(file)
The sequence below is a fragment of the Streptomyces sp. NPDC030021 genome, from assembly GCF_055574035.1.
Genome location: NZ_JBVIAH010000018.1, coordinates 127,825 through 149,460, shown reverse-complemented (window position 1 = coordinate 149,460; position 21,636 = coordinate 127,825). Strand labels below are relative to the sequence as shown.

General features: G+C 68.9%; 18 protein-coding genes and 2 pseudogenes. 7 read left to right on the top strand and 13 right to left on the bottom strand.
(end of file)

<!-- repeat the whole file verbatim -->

The sequence below is a fragment of the Streptomyces sp. NPDC030021 genome, from assembly GCF_055574035.1.
Genome location: NZ_JBVIAH010000018.1, coordinates 127,825 through 149,460, shown reverse-complemented (window position 1 = coordinate 149,460; position 21,636 = coordinate 127,825). Strand labels below are relative to the sequence as shown.

General features: G+C 68.9%; 18 protein-coding genes and 2 pseudogenes. 7 read left to right on the top strand and 13 right to left on the bottom strand.